British guitarist Brian May could have easily called it a day when Queen’s recording career came to an end following the death of Freddie Mercury in 1991. While May continues to play live with his remaining bandmates, he has also embraced his interest in astrophysics.

May had abandoned his doctoral studies at the Imperial College of London in the mid-1970s to live the rock star life, but returned to complete his PhD in 2007. Since then, May has co-authored two books on the cosmos, and in 2015 collaborated with NASA as the New Horizons space probe passed by Pluto. If that weren’t impressive enough, May can lay claim to compiling the first high-quality stereo image of the dwarf planet. Not too shabby for a guy who had already made his mark with arena rock staples like “We Will Rock You” and “Stone Cold Crazy.”


Punk rockers the Descendents weren’t joking around when they named their first album: 1982’s Milo Goes To College. Frontman Milo Aukerman put all those punk rock lyrics about binging on coffee to serious use, earning a doctorate in biology from UC San Diego and a PhD in biochemistry from the University of Wisconsin-Madison.

For many years, Aukerman split his time, leading the Descendents while working as an adjunct professor at the University of Delaware and plant researcher with chemical company DuPont. The two chosen fields of study, punk rock and biochemistry, might not seem to have much in common, but Aukerman found many similarities. In 2011, he told The Scientist that in both fields, he was “always looking for discoveries that challenge current thinking.” Fans shouldn’t expect Aukerman to get too geeky with his lyrics though: “I will probably never ever write a song about DNA,” he said. In a 2016 interview with Spin, Aukerman shared that he's now dedicating his full-time life to music. “[Science has] gotten less and less interesting to me,” he said. “Also, working in a corporation has become a misery of sorts. As I was discovering this and realizing maybe I should just do music full-time, lo and behold, [my job] laid me off anyway.”


Neilson Barnard/Getty Images

Orange County, California punk rockers The Offspring have been regularly touring and putting out albums since the mid-1980s. What fans might be surprised to learn though is that in between writing songs like “Pretty Fly (For a White Guy),” the band's lyricist and frontman Dexter Holland was working on HIV research.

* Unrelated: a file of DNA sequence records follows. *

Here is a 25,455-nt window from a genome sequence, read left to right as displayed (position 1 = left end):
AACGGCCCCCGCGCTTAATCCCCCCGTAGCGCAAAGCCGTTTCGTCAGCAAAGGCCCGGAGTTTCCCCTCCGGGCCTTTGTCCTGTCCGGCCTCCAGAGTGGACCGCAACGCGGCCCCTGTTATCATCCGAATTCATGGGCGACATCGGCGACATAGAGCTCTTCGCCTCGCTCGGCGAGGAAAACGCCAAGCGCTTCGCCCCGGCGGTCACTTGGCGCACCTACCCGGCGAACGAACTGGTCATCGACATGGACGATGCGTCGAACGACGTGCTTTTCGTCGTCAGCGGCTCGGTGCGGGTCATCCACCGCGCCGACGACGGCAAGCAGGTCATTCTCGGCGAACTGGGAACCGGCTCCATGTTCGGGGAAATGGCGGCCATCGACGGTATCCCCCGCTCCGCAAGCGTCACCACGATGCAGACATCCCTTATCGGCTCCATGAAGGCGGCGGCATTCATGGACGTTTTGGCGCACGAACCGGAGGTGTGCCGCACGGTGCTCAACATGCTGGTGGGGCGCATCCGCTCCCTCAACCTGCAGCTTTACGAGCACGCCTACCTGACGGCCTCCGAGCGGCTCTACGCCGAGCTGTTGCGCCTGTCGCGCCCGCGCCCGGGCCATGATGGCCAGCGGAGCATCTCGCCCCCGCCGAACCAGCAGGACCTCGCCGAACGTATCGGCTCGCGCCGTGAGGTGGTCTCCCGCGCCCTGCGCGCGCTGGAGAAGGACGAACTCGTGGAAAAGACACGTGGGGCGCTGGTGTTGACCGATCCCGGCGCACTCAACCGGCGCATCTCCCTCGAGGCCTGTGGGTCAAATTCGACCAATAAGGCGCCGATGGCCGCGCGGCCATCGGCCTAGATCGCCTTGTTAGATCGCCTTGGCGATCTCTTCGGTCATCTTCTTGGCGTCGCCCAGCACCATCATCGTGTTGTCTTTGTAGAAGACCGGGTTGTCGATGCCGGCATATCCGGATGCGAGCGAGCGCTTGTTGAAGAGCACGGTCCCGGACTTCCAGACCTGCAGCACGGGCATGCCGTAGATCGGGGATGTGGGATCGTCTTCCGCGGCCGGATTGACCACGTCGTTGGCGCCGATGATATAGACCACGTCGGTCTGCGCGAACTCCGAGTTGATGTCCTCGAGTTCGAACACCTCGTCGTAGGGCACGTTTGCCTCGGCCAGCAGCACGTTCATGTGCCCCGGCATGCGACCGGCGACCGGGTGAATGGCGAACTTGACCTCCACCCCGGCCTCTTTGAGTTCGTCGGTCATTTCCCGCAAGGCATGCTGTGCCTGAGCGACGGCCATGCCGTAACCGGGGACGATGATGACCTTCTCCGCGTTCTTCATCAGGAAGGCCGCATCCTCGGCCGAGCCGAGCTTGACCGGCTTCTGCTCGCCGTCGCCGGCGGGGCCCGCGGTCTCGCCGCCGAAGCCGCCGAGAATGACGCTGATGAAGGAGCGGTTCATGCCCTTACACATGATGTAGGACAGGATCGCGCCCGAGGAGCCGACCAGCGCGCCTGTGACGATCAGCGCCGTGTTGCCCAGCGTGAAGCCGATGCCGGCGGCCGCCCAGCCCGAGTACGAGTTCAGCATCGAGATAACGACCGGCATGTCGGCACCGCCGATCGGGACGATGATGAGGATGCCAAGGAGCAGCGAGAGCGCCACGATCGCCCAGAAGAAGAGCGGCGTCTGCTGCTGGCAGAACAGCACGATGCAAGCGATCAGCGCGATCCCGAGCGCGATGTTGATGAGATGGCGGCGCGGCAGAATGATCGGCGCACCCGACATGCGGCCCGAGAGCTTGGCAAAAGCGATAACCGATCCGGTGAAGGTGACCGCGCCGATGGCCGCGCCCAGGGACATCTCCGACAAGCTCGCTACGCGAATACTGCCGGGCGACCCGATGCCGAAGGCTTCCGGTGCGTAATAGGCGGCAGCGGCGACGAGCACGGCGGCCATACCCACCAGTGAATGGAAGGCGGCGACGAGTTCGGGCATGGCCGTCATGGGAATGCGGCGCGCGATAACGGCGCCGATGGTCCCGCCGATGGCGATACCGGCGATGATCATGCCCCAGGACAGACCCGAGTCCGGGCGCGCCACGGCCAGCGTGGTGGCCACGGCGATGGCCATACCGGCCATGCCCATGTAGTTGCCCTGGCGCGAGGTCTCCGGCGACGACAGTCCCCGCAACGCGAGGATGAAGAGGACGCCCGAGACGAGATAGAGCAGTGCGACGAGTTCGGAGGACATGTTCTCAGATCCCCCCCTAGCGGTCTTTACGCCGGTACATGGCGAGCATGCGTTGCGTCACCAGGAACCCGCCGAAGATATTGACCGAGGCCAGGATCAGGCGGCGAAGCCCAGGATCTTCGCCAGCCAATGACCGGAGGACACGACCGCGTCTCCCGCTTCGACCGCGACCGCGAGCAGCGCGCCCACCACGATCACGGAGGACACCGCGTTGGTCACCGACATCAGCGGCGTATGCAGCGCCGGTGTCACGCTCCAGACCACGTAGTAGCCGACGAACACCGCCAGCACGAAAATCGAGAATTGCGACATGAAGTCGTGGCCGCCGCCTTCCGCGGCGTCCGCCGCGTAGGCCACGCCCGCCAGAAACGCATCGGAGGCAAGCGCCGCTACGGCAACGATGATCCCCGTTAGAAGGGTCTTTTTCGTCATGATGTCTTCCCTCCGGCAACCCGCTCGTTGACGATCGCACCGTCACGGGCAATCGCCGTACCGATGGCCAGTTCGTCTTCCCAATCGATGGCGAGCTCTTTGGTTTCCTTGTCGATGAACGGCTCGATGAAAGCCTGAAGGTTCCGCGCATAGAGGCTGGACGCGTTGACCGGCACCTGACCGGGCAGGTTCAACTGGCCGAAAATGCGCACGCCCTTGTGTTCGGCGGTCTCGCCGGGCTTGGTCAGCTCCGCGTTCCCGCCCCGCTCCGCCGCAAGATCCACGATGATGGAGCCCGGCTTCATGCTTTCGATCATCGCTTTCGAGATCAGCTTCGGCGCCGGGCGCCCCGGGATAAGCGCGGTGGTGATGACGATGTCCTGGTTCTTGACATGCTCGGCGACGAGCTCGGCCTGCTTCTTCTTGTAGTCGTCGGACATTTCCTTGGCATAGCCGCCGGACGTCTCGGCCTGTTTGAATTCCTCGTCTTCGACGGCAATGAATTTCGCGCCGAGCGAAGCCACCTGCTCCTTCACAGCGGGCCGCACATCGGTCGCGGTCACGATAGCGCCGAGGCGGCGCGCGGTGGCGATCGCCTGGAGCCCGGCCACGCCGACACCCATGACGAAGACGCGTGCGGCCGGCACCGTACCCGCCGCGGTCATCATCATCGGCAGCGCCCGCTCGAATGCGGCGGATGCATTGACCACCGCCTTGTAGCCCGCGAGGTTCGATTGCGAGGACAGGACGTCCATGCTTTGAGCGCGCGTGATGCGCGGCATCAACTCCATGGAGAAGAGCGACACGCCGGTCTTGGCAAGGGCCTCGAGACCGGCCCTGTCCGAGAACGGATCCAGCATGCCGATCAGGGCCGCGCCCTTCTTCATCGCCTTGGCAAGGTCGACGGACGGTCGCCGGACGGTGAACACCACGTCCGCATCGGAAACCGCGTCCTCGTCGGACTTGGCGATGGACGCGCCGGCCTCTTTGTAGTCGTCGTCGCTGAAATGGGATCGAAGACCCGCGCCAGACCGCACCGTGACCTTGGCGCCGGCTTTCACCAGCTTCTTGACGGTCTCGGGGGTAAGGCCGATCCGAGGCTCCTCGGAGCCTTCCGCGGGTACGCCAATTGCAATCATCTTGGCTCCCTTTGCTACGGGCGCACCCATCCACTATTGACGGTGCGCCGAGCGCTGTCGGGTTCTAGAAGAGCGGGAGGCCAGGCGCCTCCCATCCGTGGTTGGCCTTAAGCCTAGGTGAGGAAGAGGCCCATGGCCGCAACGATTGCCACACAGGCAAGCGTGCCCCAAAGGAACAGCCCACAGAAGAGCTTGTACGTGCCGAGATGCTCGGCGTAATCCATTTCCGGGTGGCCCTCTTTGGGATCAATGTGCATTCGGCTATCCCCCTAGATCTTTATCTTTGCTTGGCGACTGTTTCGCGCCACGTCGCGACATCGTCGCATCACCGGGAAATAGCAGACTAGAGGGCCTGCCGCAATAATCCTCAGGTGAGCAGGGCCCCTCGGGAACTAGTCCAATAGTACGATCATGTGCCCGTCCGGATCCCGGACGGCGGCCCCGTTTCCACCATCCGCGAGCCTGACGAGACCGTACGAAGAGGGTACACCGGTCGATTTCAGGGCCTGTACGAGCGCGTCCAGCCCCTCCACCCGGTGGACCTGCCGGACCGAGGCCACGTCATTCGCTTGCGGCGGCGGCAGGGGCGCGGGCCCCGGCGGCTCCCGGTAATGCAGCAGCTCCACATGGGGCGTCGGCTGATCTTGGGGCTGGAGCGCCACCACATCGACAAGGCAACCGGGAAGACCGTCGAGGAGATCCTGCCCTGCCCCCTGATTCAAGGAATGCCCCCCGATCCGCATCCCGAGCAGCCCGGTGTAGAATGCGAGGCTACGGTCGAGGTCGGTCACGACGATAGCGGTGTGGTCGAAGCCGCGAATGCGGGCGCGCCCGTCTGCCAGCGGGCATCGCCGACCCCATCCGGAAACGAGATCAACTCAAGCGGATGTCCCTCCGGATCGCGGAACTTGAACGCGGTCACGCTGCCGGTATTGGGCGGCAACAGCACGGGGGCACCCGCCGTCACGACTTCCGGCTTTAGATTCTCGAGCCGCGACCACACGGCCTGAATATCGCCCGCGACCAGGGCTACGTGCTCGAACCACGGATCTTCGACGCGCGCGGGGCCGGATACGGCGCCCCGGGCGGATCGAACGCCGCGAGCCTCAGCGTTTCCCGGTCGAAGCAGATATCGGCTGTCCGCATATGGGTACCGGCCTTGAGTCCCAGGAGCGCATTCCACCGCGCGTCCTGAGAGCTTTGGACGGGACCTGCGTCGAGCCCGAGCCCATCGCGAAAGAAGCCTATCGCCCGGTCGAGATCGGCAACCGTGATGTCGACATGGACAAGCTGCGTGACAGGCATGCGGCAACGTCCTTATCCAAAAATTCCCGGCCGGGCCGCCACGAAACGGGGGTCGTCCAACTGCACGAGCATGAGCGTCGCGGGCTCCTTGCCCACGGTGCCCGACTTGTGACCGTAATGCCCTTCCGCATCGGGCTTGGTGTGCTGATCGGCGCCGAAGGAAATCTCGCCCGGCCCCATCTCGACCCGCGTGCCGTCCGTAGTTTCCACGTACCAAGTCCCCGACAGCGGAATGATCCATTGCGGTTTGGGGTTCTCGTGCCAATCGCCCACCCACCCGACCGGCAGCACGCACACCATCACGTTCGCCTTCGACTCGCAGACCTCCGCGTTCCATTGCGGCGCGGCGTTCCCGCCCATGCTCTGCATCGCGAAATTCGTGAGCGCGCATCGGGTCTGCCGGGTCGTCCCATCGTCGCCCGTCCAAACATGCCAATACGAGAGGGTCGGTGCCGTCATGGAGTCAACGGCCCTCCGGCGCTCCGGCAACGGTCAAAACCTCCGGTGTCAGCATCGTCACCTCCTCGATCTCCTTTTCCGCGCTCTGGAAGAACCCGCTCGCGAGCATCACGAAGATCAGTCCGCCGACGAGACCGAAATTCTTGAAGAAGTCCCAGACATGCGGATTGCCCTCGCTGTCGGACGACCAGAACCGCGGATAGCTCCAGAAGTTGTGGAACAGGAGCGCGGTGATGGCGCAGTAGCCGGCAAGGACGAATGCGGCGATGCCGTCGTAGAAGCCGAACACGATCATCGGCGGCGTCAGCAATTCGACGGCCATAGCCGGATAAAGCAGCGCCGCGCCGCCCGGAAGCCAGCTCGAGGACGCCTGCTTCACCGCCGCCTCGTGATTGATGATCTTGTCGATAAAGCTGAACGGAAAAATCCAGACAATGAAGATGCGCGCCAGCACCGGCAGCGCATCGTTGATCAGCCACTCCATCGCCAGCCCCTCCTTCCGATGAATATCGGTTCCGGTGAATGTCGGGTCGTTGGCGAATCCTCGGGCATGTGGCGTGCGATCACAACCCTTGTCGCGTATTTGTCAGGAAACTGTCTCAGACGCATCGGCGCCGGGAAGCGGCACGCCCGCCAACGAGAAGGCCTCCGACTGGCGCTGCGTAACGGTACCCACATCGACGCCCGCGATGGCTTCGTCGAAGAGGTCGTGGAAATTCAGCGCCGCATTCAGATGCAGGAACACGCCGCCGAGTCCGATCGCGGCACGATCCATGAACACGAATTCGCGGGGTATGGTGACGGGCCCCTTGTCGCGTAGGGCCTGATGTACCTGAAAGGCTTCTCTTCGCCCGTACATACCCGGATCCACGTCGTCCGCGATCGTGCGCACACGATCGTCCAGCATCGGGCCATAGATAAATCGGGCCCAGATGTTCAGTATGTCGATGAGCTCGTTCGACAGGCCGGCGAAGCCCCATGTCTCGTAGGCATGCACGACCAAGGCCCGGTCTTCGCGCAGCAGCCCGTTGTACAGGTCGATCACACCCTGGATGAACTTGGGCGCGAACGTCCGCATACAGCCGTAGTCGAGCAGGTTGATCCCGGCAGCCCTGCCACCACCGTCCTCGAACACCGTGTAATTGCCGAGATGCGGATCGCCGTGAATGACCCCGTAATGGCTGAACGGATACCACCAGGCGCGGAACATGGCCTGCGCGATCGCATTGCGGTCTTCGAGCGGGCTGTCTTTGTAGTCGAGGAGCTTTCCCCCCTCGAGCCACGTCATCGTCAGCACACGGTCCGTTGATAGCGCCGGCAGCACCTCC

In May 2017, Holland earned his PhD in molecular biology from the University of Southern California, completing a 175-page dissertation titled Discovery of Mature MicroRNA Sequences within the Protein-Coding Regions of Global HIV-1 Genomes: Predictions of Novel Mechanisms for Viral Infection and Pathogenicity. Lengthy scientific jargon thesis titles aside, Holland told Rolling Stone his focus was on the molecular dynamics of the HIV virus. "I am interested in virology and wanted to contribute in some small way to the knowledge which has been learned about HIV and AIDS,” Holland said.


People fall into side gigs like dog-walking or crafting all the time. Finding yourself unexpectedly taking on a second job as a consultant in missile defense systems, on the other hand, is a little more out of the norm. Jeff “Skunk” Baxter spent much of the 1970s and '80s playing guitar with acts like the Doobie Brothers, Steely Dan, and Elton John. Since the mid-1990s though, Baxter has had a second job working with the Congressional Advisory Board on Missile Defense and consulting for General Atomics. And he landed those gigs almost entirely out of sheer luck.

Baxter credits his natural curiosity to look at technologies and how they can be improved upon as his springboard into the field of missile defense. The guitarist would regularly pick the brain of his next door neighbor, a retired engineer who had worked on the Pentagon's Sidewinder missile program. Baxter spent the next several years doing his own research and learning everything he could about the hardware developed for missile use. He would eventually submit his own proposal on how to improve the ship-based Aegis missile system to California Republican congressman Dana Rohrabacher and the rest is history.